May 21, 2024

Why Are Researchers Warning About This Shrimp Jesus On Facebook

Using AI-generated images, scammers can reach hundreds of thousands of users on Facebook. Facebook's algorithm helps you with that.

Julius Zelczynski/TOnline

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Jesus figure made of shrimp. Jesus with the crab body is worshiped by other crabs. These and other similar images generated by artificial intelligence are currently flooding Facebook and often receive hundreds of thousands of likes. Images are not just for fun, scammers often use them to attract users' attention to their pages. This is the conclusion reached by a research group at Stanford University.

Shrimp Jesus

AI-generated image of Jesus Shrimp. Scammers use these images to attract attention.Photo: Facebook

These scam sites specifically use images designed to attract users' attention. In addition to the previously mentioned Jesus figures, scammers also often use images that are not easy to spot as fake. For example, other sites share photos of children standing next to artworks that were supposedly made by themselves, usually accompanied by comments such as: “I made this with my own hands.” Posts are designed so that as many people as possible will interact with them.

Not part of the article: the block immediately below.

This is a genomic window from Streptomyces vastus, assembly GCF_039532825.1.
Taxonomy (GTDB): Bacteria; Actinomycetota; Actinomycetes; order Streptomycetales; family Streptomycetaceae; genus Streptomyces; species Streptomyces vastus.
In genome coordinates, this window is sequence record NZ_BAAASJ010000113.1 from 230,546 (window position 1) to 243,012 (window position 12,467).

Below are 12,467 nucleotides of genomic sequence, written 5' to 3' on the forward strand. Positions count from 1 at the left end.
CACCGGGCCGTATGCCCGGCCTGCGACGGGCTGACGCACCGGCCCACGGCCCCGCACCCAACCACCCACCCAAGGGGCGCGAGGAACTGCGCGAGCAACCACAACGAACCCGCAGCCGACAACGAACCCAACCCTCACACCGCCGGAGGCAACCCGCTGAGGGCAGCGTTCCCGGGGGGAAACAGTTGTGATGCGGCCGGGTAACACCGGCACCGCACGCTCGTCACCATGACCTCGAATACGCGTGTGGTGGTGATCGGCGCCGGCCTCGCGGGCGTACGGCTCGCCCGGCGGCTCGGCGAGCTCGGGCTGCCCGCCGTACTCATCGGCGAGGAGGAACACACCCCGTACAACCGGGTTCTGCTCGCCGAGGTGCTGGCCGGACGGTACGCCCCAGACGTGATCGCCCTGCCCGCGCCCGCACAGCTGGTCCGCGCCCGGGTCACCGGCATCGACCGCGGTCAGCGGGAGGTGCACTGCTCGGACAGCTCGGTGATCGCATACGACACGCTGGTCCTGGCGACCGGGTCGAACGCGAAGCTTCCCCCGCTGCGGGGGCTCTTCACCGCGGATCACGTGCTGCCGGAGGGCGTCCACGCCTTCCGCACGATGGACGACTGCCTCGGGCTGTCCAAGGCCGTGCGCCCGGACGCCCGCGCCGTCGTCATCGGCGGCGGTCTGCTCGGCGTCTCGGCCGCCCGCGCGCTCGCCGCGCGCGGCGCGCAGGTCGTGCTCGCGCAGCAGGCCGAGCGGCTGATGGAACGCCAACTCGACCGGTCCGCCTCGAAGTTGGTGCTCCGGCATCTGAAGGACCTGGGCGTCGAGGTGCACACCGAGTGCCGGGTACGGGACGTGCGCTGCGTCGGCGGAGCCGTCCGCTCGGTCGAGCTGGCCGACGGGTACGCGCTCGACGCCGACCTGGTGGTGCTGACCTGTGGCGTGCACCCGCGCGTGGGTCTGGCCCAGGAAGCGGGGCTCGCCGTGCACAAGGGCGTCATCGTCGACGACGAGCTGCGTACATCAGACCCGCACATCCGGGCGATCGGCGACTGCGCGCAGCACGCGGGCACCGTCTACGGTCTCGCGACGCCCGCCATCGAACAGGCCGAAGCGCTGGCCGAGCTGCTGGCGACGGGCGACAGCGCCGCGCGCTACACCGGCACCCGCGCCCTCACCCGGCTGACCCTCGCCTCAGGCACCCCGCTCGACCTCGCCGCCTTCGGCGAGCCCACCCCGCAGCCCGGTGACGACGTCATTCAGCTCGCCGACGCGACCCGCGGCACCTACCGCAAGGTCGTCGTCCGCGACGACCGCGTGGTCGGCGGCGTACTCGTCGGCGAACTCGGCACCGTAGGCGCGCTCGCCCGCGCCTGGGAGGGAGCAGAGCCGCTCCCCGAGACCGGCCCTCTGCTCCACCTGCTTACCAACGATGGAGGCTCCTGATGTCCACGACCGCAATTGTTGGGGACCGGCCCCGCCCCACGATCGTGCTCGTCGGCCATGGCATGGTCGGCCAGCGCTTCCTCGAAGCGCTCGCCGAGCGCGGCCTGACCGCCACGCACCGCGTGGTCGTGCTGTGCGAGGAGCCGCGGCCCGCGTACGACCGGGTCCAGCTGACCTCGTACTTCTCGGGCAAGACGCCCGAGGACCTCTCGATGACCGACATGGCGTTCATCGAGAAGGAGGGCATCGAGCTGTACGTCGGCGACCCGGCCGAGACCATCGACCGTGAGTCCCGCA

The algorithm exacerbates the problem

Among the posts, scammers then share links to websites where the goal is to either lure users into purchasing products that don't actually exist or reveal their personal information. Many of these posts try to warn users about these scams, but Stanford researchers have shown that they still work.

What's particularly problematic is that these posts also appear to users who don't follow these pages or have previously interacted with them. According to the researchers, this is because Meta, Facebook's parent company, modified its algorithm some time ago so that the Facebook homepage primarily shows things that have a particularly high number of interactions. Meta decided to make a change to this algorithm in order to keep users on the site longer and thus be able to better compete with TikTok.

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